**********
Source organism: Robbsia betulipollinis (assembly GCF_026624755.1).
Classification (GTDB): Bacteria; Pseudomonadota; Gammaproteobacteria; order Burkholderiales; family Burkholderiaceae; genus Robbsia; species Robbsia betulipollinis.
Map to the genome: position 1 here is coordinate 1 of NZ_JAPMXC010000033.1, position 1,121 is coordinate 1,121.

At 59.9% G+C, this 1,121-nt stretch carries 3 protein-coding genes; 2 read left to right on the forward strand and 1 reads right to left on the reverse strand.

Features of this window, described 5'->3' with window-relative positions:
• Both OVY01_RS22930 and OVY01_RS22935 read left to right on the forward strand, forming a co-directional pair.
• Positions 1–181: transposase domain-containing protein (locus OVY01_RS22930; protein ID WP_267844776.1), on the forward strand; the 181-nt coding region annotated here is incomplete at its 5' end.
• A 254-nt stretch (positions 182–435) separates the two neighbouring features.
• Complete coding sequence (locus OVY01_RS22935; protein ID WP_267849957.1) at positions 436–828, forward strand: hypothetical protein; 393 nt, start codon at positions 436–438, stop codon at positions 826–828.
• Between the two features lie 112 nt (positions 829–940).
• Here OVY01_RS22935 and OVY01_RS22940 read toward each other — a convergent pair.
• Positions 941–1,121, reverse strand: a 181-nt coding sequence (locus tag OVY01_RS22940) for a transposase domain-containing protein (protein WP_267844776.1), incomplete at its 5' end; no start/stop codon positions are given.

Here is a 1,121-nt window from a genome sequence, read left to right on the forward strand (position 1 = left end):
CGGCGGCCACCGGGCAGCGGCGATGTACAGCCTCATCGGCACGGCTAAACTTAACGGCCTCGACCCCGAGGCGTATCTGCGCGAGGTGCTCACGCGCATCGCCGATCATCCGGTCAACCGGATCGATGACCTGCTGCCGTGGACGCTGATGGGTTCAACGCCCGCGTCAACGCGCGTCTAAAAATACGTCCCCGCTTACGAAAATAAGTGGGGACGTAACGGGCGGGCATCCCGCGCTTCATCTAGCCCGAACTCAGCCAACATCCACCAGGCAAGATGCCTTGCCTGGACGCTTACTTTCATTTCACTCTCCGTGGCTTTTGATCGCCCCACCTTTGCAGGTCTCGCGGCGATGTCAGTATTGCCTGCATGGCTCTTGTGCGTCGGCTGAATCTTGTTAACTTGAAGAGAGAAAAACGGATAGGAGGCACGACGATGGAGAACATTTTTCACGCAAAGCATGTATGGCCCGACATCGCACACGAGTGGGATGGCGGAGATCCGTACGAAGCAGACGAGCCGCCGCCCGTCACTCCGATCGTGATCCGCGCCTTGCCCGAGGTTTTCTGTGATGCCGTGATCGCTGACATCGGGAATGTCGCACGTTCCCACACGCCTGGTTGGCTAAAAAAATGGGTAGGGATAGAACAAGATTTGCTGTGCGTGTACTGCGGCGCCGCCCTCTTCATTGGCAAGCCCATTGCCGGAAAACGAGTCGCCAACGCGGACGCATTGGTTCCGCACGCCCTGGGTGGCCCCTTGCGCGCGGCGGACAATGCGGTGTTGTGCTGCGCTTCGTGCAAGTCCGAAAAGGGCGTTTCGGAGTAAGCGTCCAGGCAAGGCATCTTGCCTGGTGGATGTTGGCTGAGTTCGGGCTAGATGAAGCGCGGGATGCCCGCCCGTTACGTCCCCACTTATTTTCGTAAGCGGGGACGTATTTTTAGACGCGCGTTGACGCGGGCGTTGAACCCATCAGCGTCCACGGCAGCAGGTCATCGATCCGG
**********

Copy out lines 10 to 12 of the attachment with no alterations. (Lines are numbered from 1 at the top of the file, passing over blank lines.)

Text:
• Between the two features lie 112 nt (positions 829–940).
• Here OVY01_RS22935 and OVY01_RS22940 read toward each other — a convergent pair.
• Positions 941–1,121, reverse strand: a 181-nt coding sequence (locus tag OVY01_RS22940) for a transposase domain-containing protein (protein WP_267844776.1), incomplete at its 5' end; no start/stop codon positions are given.